No other thinker has aroused, both through his life and his ideas, so much interest and curiosity. First of all, Nietzsche did not want to be confused. To his surprise and horror, both anti-Semites and anarchists claimed to be his followers. Over the decades, he will be evoked by socialists, Nazis and fascists, Christians, Jews and atheists. Thinkers and writers, journalists and politicians will have a point of reference in him, attacking or defending their ideas, vindicating or exorcising their thoughts. From this perspective, whoever thought they understood him was wrong about him; Those who didn't understand it thought it was wrong.

Over the years, the most diverse interpretations of Nietzsche's philosophy began to emerge. And those who studied his writings never ceased to differ. Some made him the precursor of Nazism and others, a most revolutionary thinker. Some saw him as a defender of atheism and others as a resentful Christian. There are those who considered him the critic of ideology, in the Marxist sense of the word, and those who saw him as the inspirer of psychoanalysis. There are those who took him as a herald of irrationalism and those who perceived him as the founder of a new sect, the guru of modern times.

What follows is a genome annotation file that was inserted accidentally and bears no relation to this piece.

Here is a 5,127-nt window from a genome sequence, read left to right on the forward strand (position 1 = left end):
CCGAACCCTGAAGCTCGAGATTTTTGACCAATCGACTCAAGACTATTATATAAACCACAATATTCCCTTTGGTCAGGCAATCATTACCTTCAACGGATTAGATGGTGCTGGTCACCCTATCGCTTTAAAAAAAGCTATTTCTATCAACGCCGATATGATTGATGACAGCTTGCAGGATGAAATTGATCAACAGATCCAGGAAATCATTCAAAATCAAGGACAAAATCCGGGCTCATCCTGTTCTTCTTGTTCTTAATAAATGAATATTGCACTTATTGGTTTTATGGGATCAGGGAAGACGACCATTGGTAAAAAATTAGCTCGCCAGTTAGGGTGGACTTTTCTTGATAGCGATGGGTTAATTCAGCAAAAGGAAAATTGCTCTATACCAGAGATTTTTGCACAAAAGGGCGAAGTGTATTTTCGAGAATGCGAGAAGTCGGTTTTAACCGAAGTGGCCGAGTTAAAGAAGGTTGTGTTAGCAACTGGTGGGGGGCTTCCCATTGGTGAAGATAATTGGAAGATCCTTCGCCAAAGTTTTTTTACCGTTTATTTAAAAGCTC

And interpretations of his ideas multiplied. Some have tried to clarify the texts from a psychological approach. They understood the possible contradictions present in them as a manifestation of personal conflicts; they perceived their ideas as an “involuntary biography of their soul”; They understood, in particular, their conception of beyond-man as the result of a “philosophy of temperament”.